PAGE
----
There’s a vocal sample laid over the recent track “Too Slow” by Boston dubstep producer Moldy that essentially lays out his overarching musical thesis: “People like you, I think, are starting to realize there’s too much speed in the system,” a voice intones over the clipping percussion, languorous rhythm, and minimal sound architecture. “There’s too much busyness and it’s time to find, or get back to, that lost art of slower rhythms,” it says, just before the deep bass pulse comes in. It’s a much different style of dubstep than how the genre has come to be understood, and Moldy is trying to dial things back.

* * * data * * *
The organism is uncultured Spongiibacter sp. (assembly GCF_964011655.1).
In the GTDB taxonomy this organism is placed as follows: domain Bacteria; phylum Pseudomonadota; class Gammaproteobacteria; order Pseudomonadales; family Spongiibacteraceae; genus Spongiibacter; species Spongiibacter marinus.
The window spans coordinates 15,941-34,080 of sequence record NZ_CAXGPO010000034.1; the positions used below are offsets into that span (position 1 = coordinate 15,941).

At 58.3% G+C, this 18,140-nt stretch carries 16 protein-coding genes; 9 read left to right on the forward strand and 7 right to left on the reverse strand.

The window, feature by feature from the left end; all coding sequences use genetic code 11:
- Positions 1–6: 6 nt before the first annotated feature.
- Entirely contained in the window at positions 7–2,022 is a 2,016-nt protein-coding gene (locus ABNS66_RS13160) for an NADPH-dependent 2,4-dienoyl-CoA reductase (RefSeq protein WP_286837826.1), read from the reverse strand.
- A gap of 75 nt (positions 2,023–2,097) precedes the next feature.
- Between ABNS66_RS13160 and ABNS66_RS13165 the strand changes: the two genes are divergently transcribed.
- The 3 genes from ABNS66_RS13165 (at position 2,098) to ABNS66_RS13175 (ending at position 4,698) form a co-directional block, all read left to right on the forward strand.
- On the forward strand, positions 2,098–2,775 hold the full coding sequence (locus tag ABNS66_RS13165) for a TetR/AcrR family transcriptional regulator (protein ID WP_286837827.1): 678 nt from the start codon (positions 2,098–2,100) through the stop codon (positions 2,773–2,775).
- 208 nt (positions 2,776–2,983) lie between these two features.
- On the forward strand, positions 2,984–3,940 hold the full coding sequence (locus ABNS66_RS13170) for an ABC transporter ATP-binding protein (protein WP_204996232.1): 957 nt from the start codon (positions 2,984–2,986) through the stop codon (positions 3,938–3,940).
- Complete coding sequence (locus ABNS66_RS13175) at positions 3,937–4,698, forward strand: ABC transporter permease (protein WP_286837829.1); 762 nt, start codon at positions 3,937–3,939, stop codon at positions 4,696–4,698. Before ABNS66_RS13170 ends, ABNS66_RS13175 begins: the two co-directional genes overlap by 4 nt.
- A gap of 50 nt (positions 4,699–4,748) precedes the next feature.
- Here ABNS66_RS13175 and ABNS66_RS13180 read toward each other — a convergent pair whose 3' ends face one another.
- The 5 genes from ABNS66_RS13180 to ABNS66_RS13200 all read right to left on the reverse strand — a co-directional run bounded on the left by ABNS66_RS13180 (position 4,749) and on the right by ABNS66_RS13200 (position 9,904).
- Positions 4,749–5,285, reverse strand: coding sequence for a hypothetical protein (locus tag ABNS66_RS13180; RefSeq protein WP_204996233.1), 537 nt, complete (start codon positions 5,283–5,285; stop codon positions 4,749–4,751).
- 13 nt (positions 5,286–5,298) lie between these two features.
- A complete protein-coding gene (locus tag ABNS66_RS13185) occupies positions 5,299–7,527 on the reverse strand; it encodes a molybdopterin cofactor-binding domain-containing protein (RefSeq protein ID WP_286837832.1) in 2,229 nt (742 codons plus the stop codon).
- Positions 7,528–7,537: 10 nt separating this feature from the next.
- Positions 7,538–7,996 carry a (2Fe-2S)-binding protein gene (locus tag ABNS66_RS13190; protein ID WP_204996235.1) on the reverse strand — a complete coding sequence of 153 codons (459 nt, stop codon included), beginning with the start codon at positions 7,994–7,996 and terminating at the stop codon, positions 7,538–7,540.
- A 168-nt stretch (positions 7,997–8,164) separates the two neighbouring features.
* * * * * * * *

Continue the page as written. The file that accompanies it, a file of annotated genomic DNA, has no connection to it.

Moldy, a.k.a. Ennis Glendon, 33, a Portland, Maine, native, now living in Brighton, says the concept is in keeping with what early adopters of the style, like himself and “American dubstep ambassador” Joe Nice, have been saying all along. “Bass, pace, and space” is how Nice, founder of New York City’s ahead-of-the-curve Dub War club night, typically describes it in most interviews he’s done over the years. This amounts to pulling back on the tempo of the tracks, and providing room for the bass to take the lead without too much extraneous noise muddying things, Glendon explains.